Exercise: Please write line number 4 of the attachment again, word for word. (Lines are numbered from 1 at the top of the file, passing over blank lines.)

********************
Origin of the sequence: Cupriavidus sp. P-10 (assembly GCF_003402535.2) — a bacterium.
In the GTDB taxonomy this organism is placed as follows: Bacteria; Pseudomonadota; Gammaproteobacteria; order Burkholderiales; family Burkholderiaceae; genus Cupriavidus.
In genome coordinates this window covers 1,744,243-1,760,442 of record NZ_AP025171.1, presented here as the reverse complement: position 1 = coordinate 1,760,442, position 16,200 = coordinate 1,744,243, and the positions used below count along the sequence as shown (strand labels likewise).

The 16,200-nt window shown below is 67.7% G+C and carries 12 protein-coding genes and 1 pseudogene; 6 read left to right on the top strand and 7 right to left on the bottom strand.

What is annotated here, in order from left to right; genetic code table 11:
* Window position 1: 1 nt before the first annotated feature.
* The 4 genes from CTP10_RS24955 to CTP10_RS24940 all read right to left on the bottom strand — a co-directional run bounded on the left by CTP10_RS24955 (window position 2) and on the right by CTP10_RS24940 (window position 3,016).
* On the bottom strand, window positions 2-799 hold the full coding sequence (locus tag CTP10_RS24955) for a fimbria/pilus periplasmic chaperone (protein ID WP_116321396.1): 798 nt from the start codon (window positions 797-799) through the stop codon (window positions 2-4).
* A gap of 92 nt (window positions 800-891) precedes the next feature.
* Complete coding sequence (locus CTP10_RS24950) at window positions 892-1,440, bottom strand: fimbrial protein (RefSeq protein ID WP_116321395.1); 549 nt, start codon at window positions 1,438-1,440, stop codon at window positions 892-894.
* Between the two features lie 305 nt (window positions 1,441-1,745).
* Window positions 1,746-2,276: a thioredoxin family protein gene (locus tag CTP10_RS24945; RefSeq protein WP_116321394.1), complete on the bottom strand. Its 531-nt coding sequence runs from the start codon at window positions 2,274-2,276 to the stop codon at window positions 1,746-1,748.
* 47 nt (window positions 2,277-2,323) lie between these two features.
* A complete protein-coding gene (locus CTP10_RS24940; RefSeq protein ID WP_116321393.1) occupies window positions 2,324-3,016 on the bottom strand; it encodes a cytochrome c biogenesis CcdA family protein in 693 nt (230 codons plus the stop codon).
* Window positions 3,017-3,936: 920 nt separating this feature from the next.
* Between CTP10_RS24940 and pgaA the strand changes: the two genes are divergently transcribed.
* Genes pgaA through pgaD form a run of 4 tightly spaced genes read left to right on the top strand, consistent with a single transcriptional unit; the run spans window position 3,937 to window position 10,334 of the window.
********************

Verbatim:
The 16,200-nt window shown below is 67.7% G+C and carries 12 protein-coding genes and 1 pseudogene; 6 read left to right on the top strand and 7 right to left on the bottom strand.